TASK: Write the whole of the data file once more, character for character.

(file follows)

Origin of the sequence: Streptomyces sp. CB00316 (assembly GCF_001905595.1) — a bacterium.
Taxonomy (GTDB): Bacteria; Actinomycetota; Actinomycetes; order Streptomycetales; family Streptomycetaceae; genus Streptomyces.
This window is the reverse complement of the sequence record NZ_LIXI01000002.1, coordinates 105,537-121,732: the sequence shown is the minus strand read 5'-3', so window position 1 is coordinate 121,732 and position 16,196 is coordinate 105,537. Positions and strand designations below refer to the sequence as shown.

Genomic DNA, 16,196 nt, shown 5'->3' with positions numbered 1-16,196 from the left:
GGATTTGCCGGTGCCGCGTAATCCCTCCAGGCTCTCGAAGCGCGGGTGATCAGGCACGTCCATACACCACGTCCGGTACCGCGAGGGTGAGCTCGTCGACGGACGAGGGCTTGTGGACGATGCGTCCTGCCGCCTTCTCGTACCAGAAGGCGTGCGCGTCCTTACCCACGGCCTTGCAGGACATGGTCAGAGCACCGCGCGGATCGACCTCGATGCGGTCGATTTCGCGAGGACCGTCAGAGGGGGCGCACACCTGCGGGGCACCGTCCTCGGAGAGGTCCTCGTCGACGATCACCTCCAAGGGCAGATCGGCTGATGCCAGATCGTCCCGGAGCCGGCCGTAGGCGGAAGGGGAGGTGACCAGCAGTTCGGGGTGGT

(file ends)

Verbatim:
Origin of the sequence: Streptomyces sp. CB00316 (assembly GCF_001905595.1) — a bacterium.
Taxonomy (GTDB): Bacteria; Actinomycetota; Actinomycetes; order Streptomycetales; family Streptomycetaceae; genus Streptomyces.
This window is the reverse complement of the sequence record NZ_LIXI01000002.1, coordinates 105,537-121,732: the sequence shown is the minus strand read 5'-3', so window position 1 is coordinate 121,732 and position 16,196 is coordinate 105,537. Positions and strand designations below refer to the sequence as shown.

Genomic DNA, 16,196 nt, shown 5'->3' with positions numbered 1-16,196 from the left:
GGATTTGCCGGTGCCGCGTAATCCCTCCAGGCTCTCGAAGCGCGGGTGATCAGGCACGTCCATACACCACGTCCGGTACCGCGAGGGTGAGCTCGTCGACGGACGAGGGCTTGTGGACGATGCGTCCTGCCGCCTTCTCGTACCAGAAGGCGTGCGCGTCCTTACCCACGGCCTTGCAGGACATGGTCAGAGCACCGCGCGGATCGACCTCGATGCGGTCGATTTCGCGAGGACCGTCAGAGGGGGCGCACACCTGCGGGGCACCGTCCTCGGAGAGGTCCTCGTCGACGATCACCTCCAAGGGCAGATCGGCTGATGCCAGATCGTCCCGGAGCCGGCCGTAGGCGGAAGGGGAGGTGACCAGCAGTTCGGGGTGGT